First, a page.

Democratic Assemblyman Mike Gatto brought up his drone regulation measure that was changed without his permission.

“The Senate amendments, I kind of feel, took out half the bill. But this is a very important bill,” said Gatto.

His measure did win Assembly approval. It would require drone owners to buy liability insurance and that drones with GPS systems be geofenced to block operation within prohibited areas like airports and fire zones.

A second bill would grant civil immunity to first responders who damage or destroy hobbyist drones during firefighting or search-and-rescue operations. That measure passed the Senate.

Both bills now advance to Governor Jerry Brown’s desk. But their fates are far from clear. Brown vetoed most drone bills that reached his desk last year, citing concerns that ranged from premature regulations to the creation of redundant new criminal violations.

Low-income and first-generation CSU students could receive priority registration if governor signs bill

Low-income and first-generation California State University students could get extra help toward graduating on time under a bill that’s won final approval in the state Legislature.

The measure would allow CSU campuses to enter into contracts with students that would provide priority registration and academic advising. In exchange, the students would be required to achieve a minimum GPA and keep an active course load.

Democratic Senator Steve Glazer says the bill would cost the state and CSU very little new money.

“What we have been trying to do with this legislation is create this focus on efficiency – without affecting quality, without affecting affordability, without affecting access,” says Glazer.

The contracts would guarantee that incoming freshmen could graduate with a Bachelor’s degree within four years, and transfer students within two years.

The measure passed the state Senate Tuesday without opposition. Governor Jerry Brown has until the end of next month to act on it.

Bills would ban smoking at colleges, parks

Lawmakers are asking Democratic Gov. Jerry Brown to expand California’s ban on smoking in public places to include beaches, parks and college campuses.

Senators voted 26–10 to pass SB1333. It would make it an infraction to smoke cigars, cigarettes or electronic cigarettes at state parks and beaches, but exempt state-commissioned movies.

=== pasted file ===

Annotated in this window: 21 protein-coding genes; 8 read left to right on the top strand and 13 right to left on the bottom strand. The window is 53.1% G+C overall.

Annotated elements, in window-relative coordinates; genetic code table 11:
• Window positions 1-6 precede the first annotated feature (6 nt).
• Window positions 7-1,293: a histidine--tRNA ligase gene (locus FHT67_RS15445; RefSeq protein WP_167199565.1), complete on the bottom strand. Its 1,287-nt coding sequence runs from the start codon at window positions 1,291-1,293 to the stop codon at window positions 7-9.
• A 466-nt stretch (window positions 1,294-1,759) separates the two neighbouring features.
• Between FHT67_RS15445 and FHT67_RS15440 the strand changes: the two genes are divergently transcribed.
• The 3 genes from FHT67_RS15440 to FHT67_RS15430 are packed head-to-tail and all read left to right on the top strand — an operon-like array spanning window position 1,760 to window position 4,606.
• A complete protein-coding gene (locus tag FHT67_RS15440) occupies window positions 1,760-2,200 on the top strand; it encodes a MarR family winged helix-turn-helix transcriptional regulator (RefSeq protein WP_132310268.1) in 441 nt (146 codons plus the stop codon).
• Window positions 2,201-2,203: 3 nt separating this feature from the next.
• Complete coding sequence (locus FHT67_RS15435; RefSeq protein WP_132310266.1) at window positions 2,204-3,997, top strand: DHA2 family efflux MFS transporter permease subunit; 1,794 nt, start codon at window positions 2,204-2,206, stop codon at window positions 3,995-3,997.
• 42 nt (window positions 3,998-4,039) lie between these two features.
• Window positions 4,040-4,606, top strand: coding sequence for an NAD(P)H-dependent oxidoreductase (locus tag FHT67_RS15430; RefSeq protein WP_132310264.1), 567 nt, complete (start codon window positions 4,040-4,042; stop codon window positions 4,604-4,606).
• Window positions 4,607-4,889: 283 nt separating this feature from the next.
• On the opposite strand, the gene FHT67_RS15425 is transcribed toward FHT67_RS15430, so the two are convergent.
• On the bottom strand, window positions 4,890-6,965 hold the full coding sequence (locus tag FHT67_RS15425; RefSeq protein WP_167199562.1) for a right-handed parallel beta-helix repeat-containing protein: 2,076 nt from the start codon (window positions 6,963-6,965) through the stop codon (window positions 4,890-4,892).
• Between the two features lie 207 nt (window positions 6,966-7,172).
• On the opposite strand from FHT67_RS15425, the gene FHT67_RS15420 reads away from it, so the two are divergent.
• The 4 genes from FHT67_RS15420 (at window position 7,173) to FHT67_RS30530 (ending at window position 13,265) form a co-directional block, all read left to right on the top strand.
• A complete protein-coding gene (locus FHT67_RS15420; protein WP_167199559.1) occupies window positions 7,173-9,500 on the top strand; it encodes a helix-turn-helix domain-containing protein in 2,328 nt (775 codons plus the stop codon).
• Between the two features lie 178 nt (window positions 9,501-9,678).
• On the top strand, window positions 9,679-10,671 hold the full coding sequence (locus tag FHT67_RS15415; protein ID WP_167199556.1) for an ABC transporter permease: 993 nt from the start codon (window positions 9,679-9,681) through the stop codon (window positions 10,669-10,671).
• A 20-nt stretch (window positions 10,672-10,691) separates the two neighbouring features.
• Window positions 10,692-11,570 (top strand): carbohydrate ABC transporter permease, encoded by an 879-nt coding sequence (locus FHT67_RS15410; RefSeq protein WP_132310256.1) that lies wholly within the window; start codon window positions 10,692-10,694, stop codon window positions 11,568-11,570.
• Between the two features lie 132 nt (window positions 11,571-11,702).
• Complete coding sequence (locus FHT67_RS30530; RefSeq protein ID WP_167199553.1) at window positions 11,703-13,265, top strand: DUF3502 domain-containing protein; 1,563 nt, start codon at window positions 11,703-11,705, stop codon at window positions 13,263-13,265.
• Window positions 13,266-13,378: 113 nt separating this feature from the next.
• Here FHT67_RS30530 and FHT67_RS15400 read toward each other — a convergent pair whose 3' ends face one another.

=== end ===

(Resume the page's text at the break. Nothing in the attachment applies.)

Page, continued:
Lawmakers also passed a second Democratic proposal Tuesday, this one banning tobacco use on all California State University and community college campuses. AB1594 passed the Assembly 45–23.

Supporters aim to mitigate the harmful effects of nicotine and secondhand smoke.

Brown signed several smoking restrictions earlier this year. They include bills that raise the age to buy tobacco from 18 to 21, push for all charter schools to be tobacco free and expand workplaces that must be ban tobacco.

— AP

Lawmakers seek to curb workers’ comp fraud

California lawmakers are seeking to crack down on bad actors in the workers’ compensation system following a report that an estimated $1 billion has been embezzled from the state program.

Lawmakers passed a proposal to suspend hospitals, doctors and other medical practitioners from the system if they have been convicted of any wrongdoing related to health care fraud.

The Assembly voted 69–0 on Tuesday to send AB1244 to Democratic Gov. Jerry Brown.

The Center for Investigative Reporting found that some doctors scam the system by performing unnecessary procedures.

State and federal prosecutors say in the report that gaps in state oversight compromise the system and that state agencies currently have little means to pressure care providers.

— AP

Lawmakers agree to let public use Capitol videos

Lawmakers are acquiescing to a judge’s order and agreeing to make video footage of their meetings available for public use.

The proposal would put Assembly videos in the public domain, allowing people to use film of floor debates and committee hearings for political or commercial purposes.

The Assembly passed AB884 in a 76–1 vote Tuesday, sending it to Gov. Jerry Brown.

The move comes two months after a federal judge ruled in favor of the Firearms Policy Coalition. It had sued to use lawmakers’ speeches supporting gun-control bills in campaign advertisements.

U.S. District Judge Morrison England Jr. in Sacramento issued a preliminary injunction barring Attorney General Kamala Harris from enforcing a law against using the videos.

Harris had argued releasing the videos could stifle debate or harm the legislative process.

— AP

Campaign finance bill fails in California Senate

California senators are rejecting a campaign finance disclosure bill after Republicans and the state’s political watchdog said it would weaken rather than strengthen transparency laws.

AB700 by Assemblyman Jimmy Gomez of Los Angeles would require independent political groups to disclose major contributors on their advertisements.

Republican Assemblyman Jeff Stone of Temecula says the bill has a loophole that benefits unions. And the Fair Political Practices Commission says recent changes would raise the standard for proving certain campaign finance violations, making it nearly impossible to enforce the law.

Democratic Sen. Ben Allen of Santa Monica says the legislation would be a major improvement over existing law.

The measure fell one vote short of the two-thirds majority it needed in the Senate on Tuesday, though it could be reconsidered Wednesday.

— AP